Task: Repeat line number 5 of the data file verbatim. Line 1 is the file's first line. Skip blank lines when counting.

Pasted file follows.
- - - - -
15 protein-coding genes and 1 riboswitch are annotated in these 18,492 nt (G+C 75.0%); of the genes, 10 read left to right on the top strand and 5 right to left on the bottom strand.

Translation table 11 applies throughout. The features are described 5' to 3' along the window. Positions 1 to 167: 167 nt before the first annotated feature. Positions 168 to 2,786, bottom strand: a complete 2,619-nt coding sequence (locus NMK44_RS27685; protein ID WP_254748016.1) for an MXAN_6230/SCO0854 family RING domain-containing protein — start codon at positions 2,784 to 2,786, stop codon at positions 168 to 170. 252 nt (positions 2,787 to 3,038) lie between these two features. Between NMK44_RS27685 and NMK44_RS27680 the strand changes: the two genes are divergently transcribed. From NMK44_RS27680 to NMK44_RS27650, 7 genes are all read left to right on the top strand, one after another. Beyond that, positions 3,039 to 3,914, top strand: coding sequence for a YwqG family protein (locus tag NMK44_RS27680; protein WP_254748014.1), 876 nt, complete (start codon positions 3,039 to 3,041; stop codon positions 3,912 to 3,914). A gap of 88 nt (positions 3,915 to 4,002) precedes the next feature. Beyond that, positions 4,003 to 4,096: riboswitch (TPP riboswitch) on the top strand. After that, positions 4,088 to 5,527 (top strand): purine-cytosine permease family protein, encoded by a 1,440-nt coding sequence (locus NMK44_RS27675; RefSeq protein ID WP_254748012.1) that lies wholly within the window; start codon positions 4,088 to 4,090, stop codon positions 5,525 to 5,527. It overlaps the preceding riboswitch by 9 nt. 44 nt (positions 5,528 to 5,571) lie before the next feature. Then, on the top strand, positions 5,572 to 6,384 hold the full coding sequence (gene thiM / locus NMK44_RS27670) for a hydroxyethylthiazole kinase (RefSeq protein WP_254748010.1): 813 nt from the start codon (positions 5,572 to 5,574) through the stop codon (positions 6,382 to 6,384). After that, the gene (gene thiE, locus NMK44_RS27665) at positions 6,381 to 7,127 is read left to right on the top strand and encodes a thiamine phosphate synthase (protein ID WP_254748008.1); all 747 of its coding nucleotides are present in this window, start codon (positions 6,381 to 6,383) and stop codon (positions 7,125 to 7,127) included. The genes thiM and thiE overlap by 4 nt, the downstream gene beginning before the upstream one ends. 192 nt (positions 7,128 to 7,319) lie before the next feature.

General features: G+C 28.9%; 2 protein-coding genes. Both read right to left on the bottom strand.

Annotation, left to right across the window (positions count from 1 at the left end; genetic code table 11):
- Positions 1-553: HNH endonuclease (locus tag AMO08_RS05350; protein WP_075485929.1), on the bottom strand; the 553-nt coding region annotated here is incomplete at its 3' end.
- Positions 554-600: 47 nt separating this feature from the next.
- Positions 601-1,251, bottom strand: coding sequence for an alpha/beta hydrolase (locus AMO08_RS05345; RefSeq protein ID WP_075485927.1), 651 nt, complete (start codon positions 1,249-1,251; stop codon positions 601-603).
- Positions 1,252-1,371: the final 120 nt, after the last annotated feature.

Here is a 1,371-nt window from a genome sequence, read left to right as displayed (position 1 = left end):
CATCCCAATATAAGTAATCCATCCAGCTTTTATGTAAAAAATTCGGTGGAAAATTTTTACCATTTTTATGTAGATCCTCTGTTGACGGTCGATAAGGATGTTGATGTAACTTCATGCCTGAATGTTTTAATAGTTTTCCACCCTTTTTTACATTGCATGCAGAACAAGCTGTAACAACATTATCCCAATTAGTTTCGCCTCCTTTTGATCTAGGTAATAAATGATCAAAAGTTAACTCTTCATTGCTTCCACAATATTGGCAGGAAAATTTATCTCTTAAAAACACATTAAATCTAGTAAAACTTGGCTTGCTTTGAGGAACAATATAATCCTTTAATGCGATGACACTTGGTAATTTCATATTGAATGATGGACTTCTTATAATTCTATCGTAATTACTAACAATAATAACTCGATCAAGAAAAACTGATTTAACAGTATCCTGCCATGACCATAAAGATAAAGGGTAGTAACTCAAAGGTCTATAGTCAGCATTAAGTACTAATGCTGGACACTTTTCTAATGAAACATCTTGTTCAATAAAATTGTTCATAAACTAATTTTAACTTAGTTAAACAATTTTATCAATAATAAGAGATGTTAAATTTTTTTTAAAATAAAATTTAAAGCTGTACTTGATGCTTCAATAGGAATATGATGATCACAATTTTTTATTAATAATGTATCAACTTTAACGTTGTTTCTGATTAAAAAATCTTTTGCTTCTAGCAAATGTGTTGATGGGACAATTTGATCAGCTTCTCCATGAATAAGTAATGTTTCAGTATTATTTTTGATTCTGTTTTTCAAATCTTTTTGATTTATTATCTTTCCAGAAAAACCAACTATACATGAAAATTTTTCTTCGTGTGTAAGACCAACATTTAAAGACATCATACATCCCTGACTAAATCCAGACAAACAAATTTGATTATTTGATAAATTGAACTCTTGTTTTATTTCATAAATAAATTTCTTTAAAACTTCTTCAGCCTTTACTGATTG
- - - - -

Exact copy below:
- Positions 1-553: HNH endonuclease (locus tag AMO08_RS05350; protein WP_075485929.1), on the bottom strand; the 553-nt coding region annotated here is incomplete at its 3' end.